Key Steps To Becoming NIST Compliance

In a nutshell, the attributes of data protection and information system accountability are instantiated in the National Institute of Standards and Technology (NIST) compliance framework. As such, if your company is in search of Department of Defense (DoD) contracts, you will need to possess a significant level of compliance with NIST in order to satisfy the lowest rung of the cybersecurity ladder -which is also encompassed by the Defense Federal Acquisition Regulation Supplement (DFARS). This protects you and your customers in the event that you transmit, process or store Controlled Unclassified Information (CUI).

Breaking it Down – What, Precisely, is NIST Compliance?

In the private sector, competition not only arises naturally – it actually results in the best products, at the lowest price for consumers. This isn’t so easy to simulate in the public sector, where government funds the technology and promotes the science; the NIST standard, as a result, is intended to infuse this sector with the competition necessary to make scientific projects more economical. More “bang for the buck”, so to speak. In particular, this emerges through standardization of the requirements for information security. It helps technology and science companies more easily align their security controls to a confirmed standard – which facilitates future compliance and productivity.

NIST Special Publication 800-53 – The Details

This document, which is officially designated as NIST 800-53, provides a step-by-step process via which your company can create viable privacy policies and security controls. The lowest rung of protection outlines ten activities; the following is a short list of the processes addressed:

  • Storing of documentation
  • Establishment of assessor and auditing services/teams
  • Creation of time frames
  • Enumerating the controls
  • Facilitating communication
  • Establishing oversight

NIST Special Publication 800-171

Branching off the previous publication, NIST 800-171 is particularly concerned with Controlled Unclassified Information (CUI). Depending on the kind of information in which your company traffics, you will need to meet this compliance mandate to satisfy government policies concerning security controls. In this regard, this document can be considered a lighter version of the previous NIST Special Publication 800-53. As a science and technology company, it is up to you to choose the publication that best suits you.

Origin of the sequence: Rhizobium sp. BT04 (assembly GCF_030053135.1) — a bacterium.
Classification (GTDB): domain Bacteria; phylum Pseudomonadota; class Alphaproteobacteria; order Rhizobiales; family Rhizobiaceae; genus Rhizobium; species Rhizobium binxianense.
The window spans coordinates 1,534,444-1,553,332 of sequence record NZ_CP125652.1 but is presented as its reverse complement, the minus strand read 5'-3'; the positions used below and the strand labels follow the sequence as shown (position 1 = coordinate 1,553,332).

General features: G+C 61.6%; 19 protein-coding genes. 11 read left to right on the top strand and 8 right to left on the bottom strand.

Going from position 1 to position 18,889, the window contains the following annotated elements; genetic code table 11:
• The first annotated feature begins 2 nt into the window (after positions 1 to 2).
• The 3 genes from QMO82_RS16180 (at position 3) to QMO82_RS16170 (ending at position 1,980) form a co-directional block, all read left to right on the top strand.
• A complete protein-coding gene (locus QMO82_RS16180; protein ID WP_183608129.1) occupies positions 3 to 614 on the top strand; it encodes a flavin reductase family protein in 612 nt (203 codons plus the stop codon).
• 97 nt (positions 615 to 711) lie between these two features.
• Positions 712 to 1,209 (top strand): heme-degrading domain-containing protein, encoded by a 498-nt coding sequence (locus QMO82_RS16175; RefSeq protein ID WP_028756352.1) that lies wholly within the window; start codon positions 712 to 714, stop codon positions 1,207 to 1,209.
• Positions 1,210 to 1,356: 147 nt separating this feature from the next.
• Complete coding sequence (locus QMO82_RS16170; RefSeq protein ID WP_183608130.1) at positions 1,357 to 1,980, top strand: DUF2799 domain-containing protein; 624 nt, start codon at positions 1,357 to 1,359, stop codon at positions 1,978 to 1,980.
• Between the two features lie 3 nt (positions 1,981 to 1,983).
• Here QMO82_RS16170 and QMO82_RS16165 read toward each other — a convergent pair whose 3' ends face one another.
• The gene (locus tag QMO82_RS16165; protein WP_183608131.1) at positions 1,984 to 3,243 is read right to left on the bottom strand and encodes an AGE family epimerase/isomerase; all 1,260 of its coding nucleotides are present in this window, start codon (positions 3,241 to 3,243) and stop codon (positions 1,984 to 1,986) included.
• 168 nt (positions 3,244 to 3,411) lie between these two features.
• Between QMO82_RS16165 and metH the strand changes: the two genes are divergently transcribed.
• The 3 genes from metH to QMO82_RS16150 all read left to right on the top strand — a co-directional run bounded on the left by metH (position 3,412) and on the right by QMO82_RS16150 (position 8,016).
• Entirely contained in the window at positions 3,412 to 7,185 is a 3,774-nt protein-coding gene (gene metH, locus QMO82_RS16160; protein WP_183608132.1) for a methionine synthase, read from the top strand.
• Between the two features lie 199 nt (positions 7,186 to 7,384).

1. Establishing a NIST Regulatory Compliance RMA

The first order of business in creating a Risk Management Assessment is to review Special Publication 800-53, which outlines all the necessary actions required to store, process and transmit CUIs. This usually entails scanning for vulnerabilities before implementation of amendments to the system.

The second publication, NIST 800-171, is largely a less comprehensive extension of 800-53. Smaller companies that do not handle DoD documents of the CUI classification can probably get away with just using NIST 800-171 to achieve compliance; but NIST 800-53 definitely gets you there (to full compliance) if there’s any uncertainty regarding things such as supply chain risk assessments and consistency with Executive Orders. Basically, if you can obtain compliance with 800-53, then you are definitely in compliance overall as concerns CUI.

  1. Making NIST Compliant Access Controls

Essentially, you can peruse NIST 800-171 for a quick rundown of the rules governing compliance; however, you want to refer to NIST 800-53 for a broad overview of the mechanism for making comprehensive risk assessments. You will find a special emphasis on access controls once you take a look at the publications.

One of the primary things you can do to promote access control is actually fairly straightforward: keep roles within your organization separate. This means, for example, separate the responsibilities of individuals to curtail the occurrence of deleterious collusion; this limits the ability of different persons in working together to pilfer valuable company information. The principle of least privilege applies here. This can entail a wealth of different account management tools – such as dynamic access controls for user privileges, and fluid access control management processes.

  1. The Importance of Managing Audit Documentation

Although both Special Publications require audit documentation, the difference – once again – is that NIST 800-53 goes into considerably greater depth than NIST 800-171. For the smaller science and technology companies that take on NIST 800-171 for compliance, you will require an ongoing system of analysis, dynamic monitoring, and unlawful or inappropriate acquisition of system activities – especially the ability to trace back these activities to the user.

Even though the more comprehensive NIST 800-53 is generally reserved for larger corporations, even smaller companies can benefit from the detailed information regarding failures in the auditing process, as well as the reporting procedures.

Facilitating the Extensive Requirements of NIST with Automation

Much of this can initially seem unwieldy; but tools such as ZenGRC can facilitate and help implement the entire process of regulatory compliance very quickly. The analytical software can find and review all present controls and return a comprehensive report on what is needed for compliance with all relevant regulations.



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